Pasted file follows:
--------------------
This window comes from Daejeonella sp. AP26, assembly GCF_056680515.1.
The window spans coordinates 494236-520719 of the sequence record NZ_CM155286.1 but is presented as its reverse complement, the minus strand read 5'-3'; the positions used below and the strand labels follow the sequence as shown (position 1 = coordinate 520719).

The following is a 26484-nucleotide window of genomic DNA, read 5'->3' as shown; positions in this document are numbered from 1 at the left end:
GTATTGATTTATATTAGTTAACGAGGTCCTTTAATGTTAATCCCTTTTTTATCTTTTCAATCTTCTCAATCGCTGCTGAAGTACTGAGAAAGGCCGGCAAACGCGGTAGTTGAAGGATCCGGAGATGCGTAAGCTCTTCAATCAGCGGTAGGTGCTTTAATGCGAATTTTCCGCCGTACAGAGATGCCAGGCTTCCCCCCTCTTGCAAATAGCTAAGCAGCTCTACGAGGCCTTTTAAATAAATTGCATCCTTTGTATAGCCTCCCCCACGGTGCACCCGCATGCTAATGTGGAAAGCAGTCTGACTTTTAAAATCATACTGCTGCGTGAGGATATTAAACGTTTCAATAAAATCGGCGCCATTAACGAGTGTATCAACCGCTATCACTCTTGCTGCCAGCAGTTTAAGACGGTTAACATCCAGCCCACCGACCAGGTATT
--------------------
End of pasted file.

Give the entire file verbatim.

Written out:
This window comes from Daejeonella sp. AP26, assembly GCF_056680515.1.
The window spans coordinates 494236-520719 of the sequence record NZ_CM155286.1 but is presented as its reverse complement, the minus strand read 5'-3'; the positions used below and the strand labels follow the sequence as shown (position 1 = coordinate 520719).

The following is a 26484-nucleotide window of genomic DNA, read 5'->3' as shown; positions in this document are numbered from 1 at the left end:
GTATTGATTTATATTAGTTAACGAGGTCCTTTAATGTTAATCCCTTTTTTATCTTTTCAATCTTCTCAATCGCTGCTGAAGTACTGAGAAAGGCCGGCAAACGCGGTAGTTGAAGGATCCGGAGATGCGTAAGCTCTTCAATCAGCGGTAGGTGCTTTAATGCGAATTTTCCGCCGTACAGAGATGCCAGGCTTCCCCCCTCTTGCAAATAGCTAAGCAGCTCTACGAGGCCTTTTAAATAAATTGCATCCTTTGTATAGCCTCCCCCACGGTGCACCCGCATGCTAATGTGGAAAGCAGTCTGACTTTTAAAATCATACTGCTGCGTGAGGATATTAAACGTTTCAATAAAATCGGCGCCATTAACGAGTGTATCAACCGCTATCACTCTTGCTGCCAGCAGTTTAAGACGGTTAACATCCAGCCCACCGACCAGGTATT